Acupuncture for Sports Injuries

By Aaron Banfield, R.Ac.

Robin came to me the day after running a half-marathon. “My everything hurts”, he said, especially his legs. Most importantly, he couldn't bend his right knee. Since he had travelled to Victoria by bike, he really needed his knee working to get home.

Fortunately, treating exercise-related injuries is an important part of Chinese Medicine training. It has become very popular with amateur and professional athletes; there was even an official acupuncture program at the 2010 Vancouver Olympics. I told him I would see what I could do.

Robin wrote me a few days later. "That is probably the best treatment I have ever received, and I've had quite a number of treatments from highly skilled practitioners.  Immediately after the treatment, there was significant improvement- and by the next morning, complete recovery."

Acupuncture treatment of sport injuries mainly involves the technique of releasing myofascial trigger points, combined with stimulating your body's natural recovery processes.

Fascia is a tough connective tissue that surrounds every muscle, organ, bone, nerve, vessel, and cell in our bodies. Ideally fascia is in a fluid/gel like state, but restrictions due to injury or stress (especially what sports therapist Whitfield Reeves calls “micro-traumas” to our tissue) can cause fascia to harden and create trigger points. It is an adaptive and protective change, helping prevent further injury to the area, but it causes pain and loss of mobility.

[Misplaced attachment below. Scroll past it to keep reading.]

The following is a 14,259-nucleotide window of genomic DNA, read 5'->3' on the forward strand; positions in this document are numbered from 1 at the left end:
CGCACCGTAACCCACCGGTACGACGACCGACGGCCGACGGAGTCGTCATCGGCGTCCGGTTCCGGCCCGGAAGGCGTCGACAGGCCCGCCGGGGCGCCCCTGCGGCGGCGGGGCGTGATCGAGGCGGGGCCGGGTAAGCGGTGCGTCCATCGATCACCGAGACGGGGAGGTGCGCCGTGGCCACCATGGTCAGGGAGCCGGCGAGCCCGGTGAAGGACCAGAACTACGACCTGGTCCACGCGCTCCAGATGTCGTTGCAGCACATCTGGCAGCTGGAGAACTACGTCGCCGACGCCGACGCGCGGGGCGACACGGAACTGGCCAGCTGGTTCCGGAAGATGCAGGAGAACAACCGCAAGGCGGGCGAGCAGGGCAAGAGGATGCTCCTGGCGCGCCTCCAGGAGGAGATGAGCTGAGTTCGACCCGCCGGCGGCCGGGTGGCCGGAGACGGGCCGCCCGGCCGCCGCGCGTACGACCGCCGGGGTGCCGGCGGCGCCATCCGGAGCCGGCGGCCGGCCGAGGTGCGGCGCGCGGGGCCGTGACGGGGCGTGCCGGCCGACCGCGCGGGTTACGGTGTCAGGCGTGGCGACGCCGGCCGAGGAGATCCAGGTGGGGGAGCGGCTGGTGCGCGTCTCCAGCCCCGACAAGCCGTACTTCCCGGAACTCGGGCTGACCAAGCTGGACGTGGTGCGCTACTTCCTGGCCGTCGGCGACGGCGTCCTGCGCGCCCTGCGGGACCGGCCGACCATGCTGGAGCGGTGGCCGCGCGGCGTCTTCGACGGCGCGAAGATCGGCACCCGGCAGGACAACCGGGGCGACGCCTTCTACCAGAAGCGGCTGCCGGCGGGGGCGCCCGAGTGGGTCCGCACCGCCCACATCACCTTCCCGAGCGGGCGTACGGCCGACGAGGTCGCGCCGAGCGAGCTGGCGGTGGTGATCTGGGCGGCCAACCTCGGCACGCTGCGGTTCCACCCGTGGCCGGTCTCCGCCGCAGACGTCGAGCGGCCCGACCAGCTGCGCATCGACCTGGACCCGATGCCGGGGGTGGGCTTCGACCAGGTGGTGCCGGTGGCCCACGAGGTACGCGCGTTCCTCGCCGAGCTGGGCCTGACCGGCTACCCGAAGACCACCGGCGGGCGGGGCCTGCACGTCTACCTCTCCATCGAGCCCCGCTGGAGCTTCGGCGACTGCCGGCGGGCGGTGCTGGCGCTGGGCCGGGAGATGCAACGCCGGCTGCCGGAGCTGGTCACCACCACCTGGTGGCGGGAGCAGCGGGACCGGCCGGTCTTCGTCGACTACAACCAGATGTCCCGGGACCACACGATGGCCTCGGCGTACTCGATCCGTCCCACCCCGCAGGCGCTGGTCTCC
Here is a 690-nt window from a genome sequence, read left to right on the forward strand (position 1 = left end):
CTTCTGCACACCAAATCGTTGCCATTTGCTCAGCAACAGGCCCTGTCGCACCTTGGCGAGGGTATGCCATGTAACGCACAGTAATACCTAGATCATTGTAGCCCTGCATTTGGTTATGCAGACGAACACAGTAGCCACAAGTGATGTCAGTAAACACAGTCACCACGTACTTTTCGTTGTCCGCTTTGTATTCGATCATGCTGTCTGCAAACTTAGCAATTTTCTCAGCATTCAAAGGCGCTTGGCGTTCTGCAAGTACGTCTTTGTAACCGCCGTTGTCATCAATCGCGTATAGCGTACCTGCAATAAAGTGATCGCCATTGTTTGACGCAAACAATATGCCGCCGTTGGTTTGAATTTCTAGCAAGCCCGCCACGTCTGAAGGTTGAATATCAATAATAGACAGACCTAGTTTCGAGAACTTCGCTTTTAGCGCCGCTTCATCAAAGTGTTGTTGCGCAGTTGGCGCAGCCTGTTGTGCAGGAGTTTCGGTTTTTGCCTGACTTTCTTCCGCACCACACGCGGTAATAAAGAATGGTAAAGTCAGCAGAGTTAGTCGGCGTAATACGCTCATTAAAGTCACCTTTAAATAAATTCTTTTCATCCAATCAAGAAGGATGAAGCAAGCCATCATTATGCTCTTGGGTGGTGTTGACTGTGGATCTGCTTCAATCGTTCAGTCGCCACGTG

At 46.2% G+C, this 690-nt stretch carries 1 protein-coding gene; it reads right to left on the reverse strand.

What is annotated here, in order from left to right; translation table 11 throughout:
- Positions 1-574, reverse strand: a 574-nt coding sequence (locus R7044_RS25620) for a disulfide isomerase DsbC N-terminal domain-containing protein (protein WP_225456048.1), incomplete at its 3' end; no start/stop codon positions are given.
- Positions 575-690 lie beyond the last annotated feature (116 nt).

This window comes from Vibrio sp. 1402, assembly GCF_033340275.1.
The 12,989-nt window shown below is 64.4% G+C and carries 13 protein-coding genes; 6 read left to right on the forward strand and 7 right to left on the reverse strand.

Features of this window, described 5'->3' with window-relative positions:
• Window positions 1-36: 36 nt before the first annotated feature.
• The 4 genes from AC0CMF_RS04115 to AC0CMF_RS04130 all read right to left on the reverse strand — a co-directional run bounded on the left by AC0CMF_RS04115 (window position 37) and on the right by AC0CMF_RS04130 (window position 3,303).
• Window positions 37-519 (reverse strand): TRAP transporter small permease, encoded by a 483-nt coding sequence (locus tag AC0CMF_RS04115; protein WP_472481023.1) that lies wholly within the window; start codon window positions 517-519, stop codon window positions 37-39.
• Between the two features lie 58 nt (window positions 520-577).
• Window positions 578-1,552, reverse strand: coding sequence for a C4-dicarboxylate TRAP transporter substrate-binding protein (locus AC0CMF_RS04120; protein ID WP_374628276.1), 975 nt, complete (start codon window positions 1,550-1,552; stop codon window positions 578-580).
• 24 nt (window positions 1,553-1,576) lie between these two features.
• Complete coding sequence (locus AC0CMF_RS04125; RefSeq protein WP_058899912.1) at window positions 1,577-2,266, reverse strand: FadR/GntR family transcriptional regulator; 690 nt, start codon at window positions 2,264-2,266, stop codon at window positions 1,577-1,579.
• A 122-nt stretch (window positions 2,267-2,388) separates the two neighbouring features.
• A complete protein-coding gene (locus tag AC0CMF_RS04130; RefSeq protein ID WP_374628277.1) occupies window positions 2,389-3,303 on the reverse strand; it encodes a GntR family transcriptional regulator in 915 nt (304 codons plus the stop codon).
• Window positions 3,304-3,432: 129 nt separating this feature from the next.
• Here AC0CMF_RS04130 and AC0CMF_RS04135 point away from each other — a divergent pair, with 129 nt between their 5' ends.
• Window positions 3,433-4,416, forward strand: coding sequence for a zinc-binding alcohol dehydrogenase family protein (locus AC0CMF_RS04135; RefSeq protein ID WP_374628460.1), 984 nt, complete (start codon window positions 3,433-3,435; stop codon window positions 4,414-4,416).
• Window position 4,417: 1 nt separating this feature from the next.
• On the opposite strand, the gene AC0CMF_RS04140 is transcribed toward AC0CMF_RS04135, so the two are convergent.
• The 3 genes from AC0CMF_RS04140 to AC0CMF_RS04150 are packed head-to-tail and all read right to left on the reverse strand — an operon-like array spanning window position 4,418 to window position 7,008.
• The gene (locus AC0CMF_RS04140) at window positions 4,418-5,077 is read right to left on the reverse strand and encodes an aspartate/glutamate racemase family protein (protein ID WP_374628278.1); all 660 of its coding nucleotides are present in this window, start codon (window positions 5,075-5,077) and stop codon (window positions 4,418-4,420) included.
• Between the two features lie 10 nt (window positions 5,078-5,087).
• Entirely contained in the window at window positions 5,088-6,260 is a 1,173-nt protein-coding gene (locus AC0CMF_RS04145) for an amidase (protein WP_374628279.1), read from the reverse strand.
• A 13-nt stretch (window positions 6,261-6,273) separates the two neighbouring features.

Once they develop, myofascial trigger points are essentially hyper-irritable areas within muscle that refer pain to other areas. Pain in a certain spot may actually be caused by a trigger point some distance away pulling on your tissue.

Fortunately, trigger points develop and refer pain in predictable patterns. A knowledgeable acupuncturist can quickly determine the trigger points involved in your situation and release them.
This involves inserting fine, small needles into your particular trigger points until the hardening there releases. This is, surprisingly, often a painless procedure as fascia has few nerve endings in it. Sometimes we need to go deeper into the muscle if knots have developed; this can feel like an ache similar to very precise massage on the area.

The effect of the needling is that the fascia recovers its fluid state and muscles regain their softness and elasticity.

However, sometimes there are many trigger points in a pattern of pain and dysfunction. Especially in cases where an injury happens in an area that has been chronically tense, there may be old trigger points that are chronically active and the “injury” is simply new trigger points showing up in the areas affected by them. In this case, several treatments may be needed as we release the new trigger points and then clear the old ones to prevent the same injury from happening again.

At the same time as treating with acupuncture, your practitioner may recommend herbal oils or even internal formulas to assist your body in relaxing the muscles, reducing inflammation, and promoting blood flow. In this way, the effects of the treatment are supported by your body's natural healing abilities